George Charamba Received US$228 278 From Premier Service Medical Aid Society ‘Ca$hbert Scandal’

WHILE media reports last year unearthed that President Robert Mugabe’s spokesperson George Charamba, a former board member of Premier Service Medical Aid Society (Psmas), had received US$100, 000 from the organisation, it has emerged that he in fact received US$228 278 between 2009 and 2013 in board fees and allowances — a fortune for a civil servant.

According to an Ernst and Young forensic investigation on the use of Psmas funds draft report 2015 addressed to the Psmas interim manager Gibson Mhlanga, a total of US$2 438 000 was spent on Psmas board directors’ remuneration.

Charamba in 2009 received $4 875 as board fees and allowances. In 2010 he received US$16 475, in 2011 US$34 166, in US2012 $62 865 and in 2013 he was paid US$109 897.

George Chaburuka, who received US$558 163 in total, was the highest paid board member followed by Meisie Namasasu who earned US$451 484 and Newton Mhlanga who was paid US$364 505.

Last year Charamba claimed that he was the least paid person on the board yet he was in fact one of the highest remunerated well above his annual salary as a civil servant.

Charamba served in a number of key board committees, including the finance and budget and another on benefits for top executives.

He was, therefore, expected to know the financial goings-on and remunerations at Psmas, which was in deep financial trouble and was owing creditors US$119 million.

Efforts to get comment from Charamba over the past two weeks were futile as his mobile phone went unanswered and did not respond to questions sent to him.

The report states that the total remuneration payments for the Psmas board directors comprised monthly retainer fees, fuel allowances, debit card deposits, full board sitting allowances and committee sitting allowances.

The report also states that the Psmas constitution states that a director or committee member shall be paid attendance fees or allowances as the board may, from time to time, determine.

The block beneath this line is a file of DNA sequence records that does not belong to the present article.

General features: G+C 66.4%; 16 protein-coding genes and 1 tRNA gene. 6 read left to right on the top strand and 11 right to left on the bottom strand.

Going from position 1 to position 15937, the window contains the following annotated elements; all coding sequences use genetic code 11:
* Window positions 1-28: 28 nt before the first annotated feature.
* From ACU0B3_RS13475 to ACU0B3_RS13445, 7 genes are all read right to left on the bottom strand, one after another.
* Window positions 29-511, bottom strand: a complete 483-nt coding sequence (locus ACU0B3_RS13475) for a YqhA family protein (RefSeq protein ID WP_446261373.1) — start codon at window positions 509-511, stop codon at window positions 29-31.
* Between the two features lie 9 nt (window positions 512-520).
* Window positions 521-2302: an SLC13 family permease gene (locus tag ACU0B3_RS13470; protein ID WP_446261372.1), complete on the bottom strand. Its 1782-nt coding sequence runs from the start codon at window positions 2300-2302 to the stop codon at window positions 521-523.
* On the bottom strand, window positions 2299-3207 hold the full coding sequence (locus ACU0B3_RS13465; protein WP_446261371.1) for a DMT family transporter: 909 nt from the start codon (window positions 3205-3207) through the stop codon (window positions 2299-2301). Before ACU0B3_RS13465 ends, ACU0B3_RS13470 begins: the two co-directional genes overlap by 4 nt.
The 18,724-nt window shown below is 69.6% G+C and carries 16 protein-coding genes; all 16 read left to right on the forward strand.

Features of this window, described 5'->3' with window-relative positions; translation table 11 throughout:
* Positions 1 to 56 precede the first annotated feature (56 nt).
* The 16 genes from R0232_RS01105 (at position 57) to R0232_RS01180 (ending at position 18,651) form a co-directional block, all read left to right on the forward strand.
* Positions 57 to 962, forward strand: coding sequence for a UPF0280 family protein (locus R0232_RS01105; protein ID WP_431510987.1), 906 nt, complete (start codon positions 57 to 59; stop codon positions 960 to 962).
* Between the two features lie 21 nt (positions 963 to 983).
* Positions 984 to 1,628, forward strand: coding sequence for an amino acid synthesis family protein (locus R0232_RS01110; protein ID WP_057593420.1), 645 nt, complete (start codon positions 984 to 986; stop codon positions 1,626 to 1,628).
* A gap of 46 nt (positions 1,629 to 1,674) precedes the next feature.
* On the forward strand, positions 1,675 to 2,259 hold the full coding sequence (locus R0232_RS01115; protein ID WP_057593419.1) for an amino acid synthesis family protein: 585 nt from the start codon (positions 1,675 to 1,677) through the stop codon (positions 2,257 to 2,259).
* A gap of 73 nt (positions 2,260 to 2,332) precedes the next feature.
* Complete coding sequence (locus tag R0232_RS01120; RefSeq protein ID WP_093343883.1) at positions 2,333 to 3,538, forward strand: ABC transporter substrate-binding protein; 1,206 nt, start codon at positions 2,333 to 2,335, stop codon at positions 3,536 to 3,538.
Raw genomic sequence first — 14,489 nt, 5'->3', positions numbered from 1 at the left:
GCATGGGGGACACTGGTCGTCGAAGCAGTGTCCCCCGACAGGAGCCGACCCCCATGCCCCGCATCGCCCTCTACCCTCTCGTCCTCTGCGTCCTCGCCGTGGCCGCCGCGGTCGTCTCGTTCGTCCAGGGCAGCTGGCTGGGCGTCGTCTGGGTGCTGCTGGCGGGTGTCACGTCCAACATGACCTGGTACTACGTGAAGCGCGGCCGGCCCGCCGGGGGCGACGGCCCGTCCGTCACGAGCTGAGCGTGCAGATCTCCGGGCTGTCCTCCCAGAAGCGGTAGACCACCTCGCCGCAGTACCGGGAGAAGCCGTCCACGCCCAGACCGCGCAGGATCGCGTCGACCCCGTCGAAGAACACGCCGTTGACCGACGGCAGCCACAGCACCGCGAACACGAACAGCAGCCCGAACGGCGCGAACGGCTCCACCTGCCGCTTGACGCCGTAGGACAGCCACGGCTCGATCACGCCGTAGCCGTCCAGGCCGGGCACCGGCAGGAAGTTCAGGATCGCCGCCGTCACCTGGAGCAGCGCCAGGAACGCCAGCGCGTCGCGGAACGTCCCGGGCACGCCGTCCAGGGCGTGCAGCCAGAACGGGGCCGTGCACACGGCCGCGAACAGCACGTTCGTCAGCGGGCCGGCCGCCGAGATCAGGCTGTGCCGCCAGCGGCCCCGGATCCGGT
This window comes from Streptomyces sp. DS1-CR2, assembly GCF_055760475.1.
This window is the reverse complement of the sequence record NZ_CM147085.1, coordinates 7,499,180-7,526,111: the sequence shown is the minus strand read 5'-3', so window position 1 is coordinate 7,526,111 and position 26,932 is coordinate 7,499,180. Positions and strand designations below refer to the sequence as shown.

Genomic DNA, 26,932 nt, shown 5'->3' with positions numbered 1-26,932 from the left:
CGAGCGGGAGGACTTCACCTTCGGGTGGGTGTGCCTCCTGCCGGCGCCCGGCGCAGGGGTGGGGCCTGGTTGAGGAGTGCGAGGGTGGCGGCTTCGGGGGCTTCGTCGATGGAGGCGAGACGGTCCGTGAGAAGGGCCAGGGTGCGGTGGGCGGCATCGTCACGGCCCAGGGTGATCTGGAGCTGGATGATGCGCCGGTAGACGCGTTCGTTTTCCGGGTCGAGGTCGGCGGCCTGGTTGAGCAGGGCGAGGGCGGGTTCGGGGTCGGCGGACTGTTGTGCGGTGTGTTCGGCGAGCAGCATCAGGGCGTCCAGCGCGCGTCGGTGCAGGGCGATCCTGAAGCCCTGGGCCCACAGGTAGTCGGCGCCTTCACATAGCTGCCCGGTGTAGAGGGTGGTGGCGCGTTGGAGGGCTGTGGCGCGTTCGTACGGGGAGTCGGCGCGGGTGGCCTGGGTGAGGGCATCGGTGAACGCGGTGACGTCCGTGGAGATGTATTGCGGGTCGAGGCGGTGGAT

Other board members then included Cuthbert Dube, Constance Chigwamba, Pretty Sunguro, Moses Mthombeni, Luxon Zembe, Cosmas Mukwesha, Ernest Gwinyai, Annah Mutengwa, Nicholas Munyonga, Richard Mutasa and Juliana Sabarauta.

Board of directors benefits included attendance fees, overnight allowance, out of pocket allowance, medical shortfalls, travel allowance, holiday allowance, membership subscriptions for two recreational clubs, business cards, fuel, NMB debit cards, retainer allowance and society vehicles.
The board was also entitled to death benefits which consist of the most executive coffin on the market, transportation to burial place, respected and dignified coffins for spouses as well as transportation for them to place of burial.

For attendance fees, the board committee chairman and his deputy received $980, board directors and committee members each received $700 per meeting attended, $60 for overnight allowance and out of pocket allowance.

The board chairman was also entitled to a five-day international holiday at $700 per day, a five-day regional holiday at $500 per day and a five-day local holiday at $500 per day. The deputy chair was entitled to a four-day regional holiday at $400 per day and two, four-day local holidays at $400 per day.

Board members were entitled to two local three-day holidays at US$300 per day.
In total, Psmas board fees and allowances reached $2 437 966.

Psmas and its subsidiary Premier Service Medical Aid Investment splurged about $9 million on luxury motor vehicles between 2009 and 2013 for its executives.

In all, Psmas executives received US$86,9 million in salaries, bonuses and allowances between 2009 and 2013 at a time the company owed creditors $119 million and was struggling to pay its workers.

The report says Dube, his driver, two secretaries, and 11 executives shared $22 888 281,28 outside the payroll between 2012 and 2013.

The executives also shared $24 million in allowances and $7 million in bonuses through the payroll. Source- Zimbabwe Independent.


Leave a Comment